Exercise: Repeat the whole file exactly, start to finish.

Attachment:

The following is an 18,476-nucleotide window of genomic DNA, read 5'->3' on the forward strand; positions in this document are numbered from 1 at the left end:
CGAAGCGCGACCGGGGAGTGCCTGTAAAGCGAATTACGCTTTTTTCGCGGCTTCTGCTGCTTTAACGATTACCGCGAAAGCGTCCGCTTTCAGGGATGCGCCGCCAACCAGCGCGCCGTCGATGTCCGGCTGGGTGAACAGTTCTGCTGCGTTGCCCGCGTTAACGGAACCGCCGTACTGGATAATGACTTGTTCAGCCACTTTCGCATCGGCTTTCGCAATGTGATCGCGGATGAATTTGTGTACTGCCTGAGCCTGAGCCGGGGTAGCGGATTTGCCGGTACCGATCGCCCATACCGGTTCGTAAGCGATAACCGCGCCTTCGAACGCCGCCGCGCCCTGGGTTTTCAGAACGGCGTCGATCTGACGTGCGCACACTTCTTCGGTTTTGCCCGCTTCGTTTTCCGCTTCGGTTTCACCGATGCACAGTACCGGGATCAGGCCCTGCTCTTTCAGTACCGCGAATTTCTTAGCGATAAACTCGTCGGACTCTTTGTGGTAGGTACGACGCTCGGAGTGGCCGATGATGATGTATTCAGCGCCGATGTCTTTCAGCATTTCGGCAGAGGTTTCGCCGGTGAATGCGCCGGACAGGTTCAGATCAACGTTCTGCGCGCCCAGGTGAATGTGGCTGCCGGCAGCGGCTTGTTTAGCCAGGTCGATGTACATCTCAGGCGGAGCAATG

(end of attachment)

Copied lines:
The following is an 18,476-nucleotide window of genomic DNA, read 5'->3' on the forward strand; positions in this document are numbered from 1 at the left end:
CGAAGCGCGACCGGGGAGTGCCTGTAAAGCGAATTACGCTTTTTTCGCGGCTTCTGCTGCTTTAACGATTACCGCGAAAGCGTCCGCTTTCAGGGATGCGCCGCCAACCAGCGCGCCGTCGATGTCCGGCTGGGTGAACAGTTCTGCTGCGTTGCCCGCGTTAACGGAACCGCCGTACTGGATAATGACTTGTTCAGCCACTTTCGCATCGGCTTTCGCAATGTGATCGCGGATGAATTTGTGTACTGCCTGAGCCTGAGCCGGGGTAGCGGATTTGCCGGTACCGATCGCCCATACCGGTTCGTAAGCGATAACCGCGCCTTCGAACGCCGCCGCGCCCTGGGTTTTCAGAACGGCGTCGATCTGACGTGCGCACACTTCTTCGGTTTTGCCCGCTTCGTTTTCCGCTTCGGTTTCACCGATGCACAGTACCGGGATCAGGCCCTGCTCTTTCAGTACCGCGAATTTCTTAGCGATAAACTCGTCGGACTCTTTGTGGTAGGTACGACGCTCGGAGTGGCCGATGATGATGTATTCAGCGCCGATGTCTTTCAGCATTTCGGCAGAGGTTTCGCCGGTGAATGCGCCGGACAGGTTCAGATCAACGTTCTGCGCGCCCAGGTGAATGTGGCTGCCGGCAGCGGCTTGTTTAGCCAGGTCGATGTACATCTCAGGCGGAGCAATG